Fortunately, the BBC do not use an answer she regrets having given. Asked if she feels bitter, she answers ‘no’ – a reply she would want to qualify, pointing out that she herself hardly suffered anything more than the ‘insolence of office’, whereas her uncle was abused, isolated and deprived of his livelihood. The English instinct to be agreeable – not to cause a fuss – goes very deep. Somehow I can’t imagine the Russian phrase, ‘It’s only a scratch.’

Monday 5 February. On the other hand, have things changed all that much? Secretary Shilov telephones me at work to say our visas are ready for collection. I ask him to send them to Fabers on a motorbike. Ever the diplomat, he counters this extravagant proposal neatly, by saying he doesn’t have the visas himself. I must collect them from the Consulate, not the Embassy. The Consulate is ‘only down the road’. In that case, I rejoin, can he go and collect the visas personally – to avoid any delay – and I will arrive in a taxi at the Embassy in one hour’s time? The air tickets must be collected separately from the Aeroflot offices (‘first floor, ask for Jenny’) opposite Reid’s Hotel in Piccadilly.

An hour later, I press the buzzer at the Embassy gate, drop Shilov’s name and listen uncomprehendingly to the crackle of cyrillic. For some reason, Russian always makes me think of hallmarks on silver. Finally, a delightful woman with blonde hair and pale blue eye shadow runs down the steps to the gate, grins (one dimple), holds both my hands, and tells me that Sergei Shilov is not yet back from the Consulate with the visas. Do I know how he looks? I do. Today, apparently, he is wearing a beige raincoat. And there our intense relationship ends. With a grin, my hands are returned to me and I climb back into the taxi and am driven slowly back down the semi-private road.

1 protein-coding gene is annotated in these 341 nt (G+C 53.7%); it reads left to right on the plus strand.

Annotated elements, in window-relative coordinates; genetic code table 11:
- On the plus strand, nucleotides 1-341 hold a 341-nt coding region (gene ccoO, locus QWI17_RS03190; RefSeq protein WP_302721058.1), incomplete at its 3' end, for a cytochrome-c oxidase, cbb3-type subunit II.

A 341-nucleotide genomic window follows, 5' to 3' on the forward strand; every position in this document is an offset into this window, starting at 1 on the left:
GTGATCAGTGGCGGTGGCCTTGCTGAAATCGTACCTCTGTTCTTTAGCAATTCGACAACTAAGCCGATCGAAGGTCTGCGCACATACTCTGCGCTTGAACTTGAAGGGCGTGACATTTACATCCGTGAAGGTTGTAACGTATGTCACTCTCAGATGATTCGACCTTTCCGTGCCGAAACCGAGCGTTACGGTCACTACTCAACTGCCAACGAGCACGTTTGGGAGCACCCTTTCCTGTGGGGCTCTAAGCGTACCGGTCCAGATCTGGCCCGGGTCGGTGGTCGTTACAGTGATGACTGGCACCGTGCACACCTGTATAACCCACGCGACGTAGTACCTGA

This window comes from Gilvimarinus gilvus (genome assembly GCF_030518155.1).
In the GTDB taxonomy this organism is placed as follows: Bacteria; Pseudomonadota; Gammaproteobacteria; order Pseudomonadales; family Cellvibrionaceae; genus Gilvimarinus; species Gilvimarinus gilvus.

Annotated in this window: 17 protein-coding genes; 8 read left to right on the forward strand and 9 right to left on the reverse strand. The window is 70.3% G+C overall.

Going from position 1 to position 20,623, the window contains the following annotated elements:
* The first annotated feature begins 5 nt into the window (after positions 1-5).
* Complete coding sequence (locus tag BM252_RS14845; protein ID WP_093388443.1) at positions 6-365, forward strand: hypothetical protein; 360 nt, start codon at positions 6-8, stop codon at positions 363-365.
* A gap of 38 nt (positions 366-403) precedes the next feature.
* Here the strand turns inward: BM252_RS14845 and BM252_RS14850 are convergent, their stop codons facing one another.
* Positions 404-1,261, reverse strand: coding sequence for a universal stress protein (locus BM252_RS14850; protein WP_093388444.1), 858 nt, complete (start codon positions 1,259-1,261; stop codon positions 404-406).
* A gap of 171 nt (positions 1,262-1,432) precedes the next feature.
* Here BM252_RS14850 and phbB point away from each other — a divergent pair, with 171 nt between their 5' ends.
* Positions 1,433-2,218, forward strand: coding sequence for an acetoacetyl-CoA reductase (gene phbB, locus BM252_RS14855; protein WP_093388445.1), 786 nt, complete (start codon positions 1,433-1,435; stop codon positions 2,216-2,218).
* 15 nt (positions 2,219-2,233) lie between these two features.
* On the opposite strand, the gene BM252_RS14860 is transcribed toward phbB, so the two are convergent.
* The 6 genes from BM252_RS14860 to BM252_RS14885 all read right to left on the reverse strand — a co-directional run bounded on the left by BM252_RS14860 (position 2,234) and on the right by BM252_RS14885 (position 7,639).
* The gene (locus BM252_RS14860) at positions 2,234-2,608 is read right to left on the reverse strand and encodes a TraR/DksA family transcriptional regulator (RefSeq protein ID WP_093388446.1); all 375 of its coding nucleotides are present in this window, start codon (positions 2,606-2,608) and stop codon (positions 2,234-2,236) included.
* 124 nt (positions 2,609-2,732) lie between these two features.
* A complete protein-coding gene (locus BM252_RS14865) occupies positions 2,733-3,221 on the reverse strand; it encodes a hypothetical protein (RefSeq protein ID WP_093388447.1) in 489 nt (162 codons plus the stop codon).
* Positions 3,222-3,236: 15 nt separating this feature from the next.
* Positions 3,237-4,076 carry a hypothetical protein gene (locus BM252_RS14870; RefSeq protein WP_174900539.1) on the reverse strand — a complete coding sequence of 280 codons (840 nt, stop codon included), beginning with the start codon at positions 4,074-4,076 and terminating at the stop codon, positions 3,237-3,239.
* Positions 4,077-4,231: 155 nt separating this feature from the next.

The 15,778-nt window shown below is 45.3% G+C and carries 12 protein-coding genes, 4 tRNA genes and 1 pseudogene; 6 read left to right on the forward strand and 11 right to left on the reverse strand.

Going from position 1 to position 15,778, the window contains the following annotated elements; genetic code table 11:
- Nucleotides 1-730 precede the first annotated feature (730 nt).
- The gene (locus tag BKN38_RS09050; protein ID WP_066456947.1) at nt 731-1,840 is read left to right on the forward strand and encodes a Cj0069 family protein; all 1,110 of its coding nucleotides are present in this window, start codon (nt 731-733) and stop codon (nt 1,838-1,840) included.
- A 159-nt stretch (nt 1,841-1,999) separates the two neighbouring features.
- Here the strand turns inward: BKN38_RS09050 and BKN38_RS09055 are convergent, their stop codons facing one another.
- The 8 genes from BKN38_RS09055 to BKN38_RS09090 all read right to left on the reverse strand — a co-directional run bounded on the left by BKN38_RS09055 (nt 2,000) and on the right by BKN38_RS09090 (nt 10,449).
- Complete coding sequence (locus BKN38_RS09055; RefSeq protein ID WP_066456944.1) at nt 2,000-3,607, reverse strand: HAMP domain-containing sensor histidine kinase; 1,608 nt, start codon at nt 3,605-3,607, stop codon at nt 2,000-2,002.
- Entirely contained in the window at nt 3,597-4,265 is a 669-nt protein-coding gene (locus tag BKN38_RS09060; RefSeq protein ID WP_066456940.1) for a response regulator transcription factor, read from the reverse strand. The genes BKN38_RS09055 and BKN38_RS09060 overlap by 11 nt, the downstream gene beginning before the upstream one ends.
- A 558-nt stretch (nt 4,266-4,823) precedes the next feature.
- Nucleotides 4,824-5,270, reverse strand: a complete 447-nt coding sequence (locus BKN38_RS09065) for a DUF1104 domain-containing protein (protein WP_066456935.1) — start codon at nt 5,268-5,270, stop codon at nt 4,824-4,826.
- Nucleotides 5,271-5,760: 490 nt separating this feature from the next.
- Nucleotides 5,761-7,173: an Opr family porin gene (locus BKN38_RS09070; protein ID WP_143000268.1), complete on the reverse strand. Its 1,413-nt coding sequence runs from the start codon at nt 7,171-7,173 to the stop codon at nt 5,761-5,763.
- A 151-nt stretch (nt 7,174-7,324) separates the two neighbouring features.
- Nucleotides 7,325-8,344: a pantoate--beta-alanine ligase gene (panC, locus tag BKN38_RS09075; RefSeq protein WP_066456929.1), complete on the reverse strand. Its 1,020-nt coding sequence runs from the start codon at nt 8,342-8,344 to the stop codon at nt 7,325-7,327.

Here is Shilov, accompanied by a burly, dark-jowled figure whom I immediately assume is ‘security’. We shake hands. This time, I retain his hands in both of mine. There is a difficulty, however, with the visas. I can collect them tomorrow. We agree instead to entrust them to the GPO’s special delivery service. I have an idea that even his influence and status have failed to affect the due process of bureaucracy – a side of democracy we don’t often see in England, but which is frequently displayed in socialist countries. In Poland once, I remember our interpreter vainly lying about our international importance at a hotel reception desk whose magnificent unreceptiveness was explained by a notice on the counter – revealing that the staff were having their thrice-daily break. This aggressive assertion of equality makes all the service industries ghastly in the Eastern and Central European socialist bloc. Waiters and waitresses are more concerned to establish their lack of servility than they are to serve. Only in the abstract is this not such a bad thing. I grin at Shilov with genuine friendliness, as if to say that I know, too, what it is to have one’s charm rebuffed.